The thing about bots that no other channel can really provide is the ability to actually have a conversation. Almost no other channel can do this (social media is kind of the exception), and in most cases, our strategies err more on the reactive than proactive sides, i.e., we kick into overdrive once someone submits some form, opens an email, or likes a Facebook post.

But with bots, you're actually able to start the conversation yourself. When bots take initiative, it might trigger a psychological response to engage with it.

Think of it this way: a bot that tries to engage with you first is like if you walked into the store and one of the employees asked if you needed help finding something. Usually, it's as simple as "where can I find X" and they simply tell you. You go on your way and don’t think twice about it.

Maybe I'm weird though and I rarely ever notice a chat bubble in the bottom corner. Since they're basically on every website now, I almost assume one is always there. Again, maybe I'm just too steeped in the bot ecosystem that I am an outlier. Just know that bots are great at initiating, nurturing, and handing off conversations as needed.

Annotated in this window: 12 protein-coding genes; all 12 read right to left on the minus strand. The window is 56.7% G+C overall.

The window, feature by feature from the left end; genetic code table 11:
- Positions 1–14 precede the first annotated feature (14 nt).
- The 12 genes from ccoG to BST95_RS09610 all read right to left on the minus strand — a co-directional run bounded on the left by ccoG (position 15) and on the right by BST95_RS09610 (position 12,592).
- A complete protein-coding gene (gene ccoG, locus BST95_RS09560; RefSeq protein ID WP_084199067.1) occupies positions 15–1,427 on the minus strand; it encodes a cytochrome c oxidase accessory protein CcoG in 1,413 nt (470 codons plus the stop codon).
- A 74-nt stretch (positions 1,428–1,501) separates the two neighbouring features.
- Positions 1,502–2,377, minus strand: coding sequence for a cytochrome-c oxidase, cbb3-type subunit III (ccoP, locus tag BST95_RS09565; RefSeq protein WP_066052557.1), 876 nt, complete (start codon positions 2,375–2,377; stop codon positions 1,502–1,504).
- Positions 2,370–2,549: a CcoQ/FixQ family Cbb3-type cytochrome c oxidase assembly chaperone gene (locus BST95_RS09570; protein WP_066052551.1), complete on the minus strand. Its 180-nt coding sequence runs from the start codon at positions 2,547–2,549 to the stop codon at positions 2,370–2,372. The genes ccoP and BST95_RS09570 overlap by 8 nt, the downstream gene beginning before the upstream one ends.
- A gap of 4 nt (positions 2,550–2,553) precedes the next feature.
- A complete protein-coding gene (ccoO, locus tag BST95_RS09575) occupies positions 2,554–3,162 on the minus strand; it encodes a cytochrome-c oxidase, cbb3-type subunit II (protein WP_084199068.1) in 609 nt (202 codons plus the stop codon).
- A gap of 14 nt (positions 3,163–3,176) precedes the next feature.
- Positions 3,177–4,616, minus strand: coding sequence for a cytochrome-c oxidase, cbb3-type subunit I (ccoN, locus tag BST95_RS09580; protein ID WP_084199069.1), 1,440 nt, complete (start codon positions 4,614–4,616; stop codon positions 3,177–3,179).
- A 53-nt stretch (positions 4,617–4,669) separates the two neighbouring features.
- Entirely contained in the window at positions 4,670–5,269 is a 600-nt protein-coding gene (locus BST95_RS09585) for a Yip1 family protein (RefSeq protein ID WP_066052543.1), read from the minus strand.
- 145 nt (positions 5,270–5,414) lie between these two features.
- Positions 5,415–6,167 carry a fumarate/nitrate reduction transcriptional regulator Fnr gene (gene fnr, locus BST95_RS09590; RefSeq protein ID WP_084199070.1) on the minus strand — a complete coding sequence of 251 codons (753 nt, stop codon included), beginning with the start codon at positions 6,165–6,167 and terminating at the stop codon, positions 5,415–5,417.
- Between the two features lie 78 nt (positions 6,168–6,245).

In the end, just remember this: automation does not mean a stiff and logical user experience. Bots are great at gathering that initial information and then leveraging it when needed. In fact, if the bot is done well, it can be one of the most personalized experiences someone can have without talking with a real person.

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As Uncle Ben has taught us, with great power comes great responsibility. This applies to super strength / fighting super villains just as much as using bots in our marketing strategy.